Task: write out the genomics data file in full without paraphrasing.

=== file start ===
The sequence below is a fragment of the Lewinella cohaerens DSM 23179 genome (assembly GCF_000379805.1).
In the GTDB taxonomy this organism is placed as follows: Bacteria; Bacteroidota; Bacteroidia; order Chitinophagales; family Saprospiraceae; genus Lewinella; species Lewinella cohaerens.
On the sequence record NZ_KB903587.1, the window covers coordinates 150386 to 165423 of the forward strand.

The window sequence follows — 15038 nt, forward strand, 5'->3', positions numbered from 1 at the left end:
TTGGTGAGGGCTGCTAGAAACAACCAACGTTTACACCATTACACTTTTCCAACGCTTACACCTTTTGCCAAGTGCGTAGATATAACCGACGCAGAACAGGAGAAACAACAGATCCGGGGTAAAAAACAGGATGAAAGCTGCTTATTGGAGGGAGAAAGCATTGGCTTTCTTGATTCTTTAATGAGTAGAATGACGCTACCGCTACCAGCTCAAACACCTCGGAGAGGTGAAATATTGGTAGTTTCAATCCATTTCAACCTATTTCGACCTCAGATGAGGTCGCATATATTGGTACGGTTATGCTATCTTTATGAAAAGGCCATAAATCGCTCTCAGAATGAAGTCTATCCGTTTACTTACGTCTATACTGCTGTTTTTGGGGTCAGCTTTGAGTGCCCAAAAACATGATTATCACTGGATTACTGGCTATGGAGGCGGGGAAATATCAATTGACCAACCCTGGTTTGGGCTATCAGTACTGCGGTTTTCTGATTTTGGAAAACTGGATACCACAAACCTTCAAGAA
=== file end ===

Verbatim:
The sequence below is a fragment of the Lewinella cohaerens DSM 23179 genome (assembly GCF_000379805.1).
In the GTDB taxonomy this organism is placed as follows: Bacteria; Bacteroidota; Bacteroidia; order Chitinophagales; family Saprospiraceae; genus Lewinella; species Lewinella cohaerens.
On the sequence record NZ_KB903587.1, the window covers coordinates 150386 to 165423 of the forward strand.

The window sequence follows — 15038 nt, forward strand, 5'->3', positions numbered from 1 at the left end:
TTGGTGAGGGCTGCTAGAAACAACCAACGTTTACACCATTACACTTTTCCAACGCTTACACCTTTTGCCAAGTGCGTAGATATAACCGACGCAGAACAGGAGAAACAACAGATCCGGGGTAAAAAACAGGATGAAAGCTGCTTATTGGAGGGAGAAAGCATTGGCTTTCTTGATTCTTTAATGAGTAGAATGACGCTACCGCTACCAGCTCAAACACCTCGGAGAGGTGAAATATTGGTAGTTTCAATCCATTTCAACCTATTTCGACCTCAGATGAGGTCGCATATATTGGTACGGTTATGCTATCTTTATGAAAAGGCCATAAATCGCTCTCAGAATGAAGTCTATCCGTTTACTTACGTCTATACTGCTGTTTTTGGGGTCAGCTTTGAGTGCCCAAAAACATGATTATCACTGGATTACTGGCTATGGAGGCGGGGAAATATCAATTGACCAACCCTGGTTTGGGCTATCAGTACTGCGGTTTTCTGATTTTGGAAAACTGGATACCACAAACCTTCAAGAA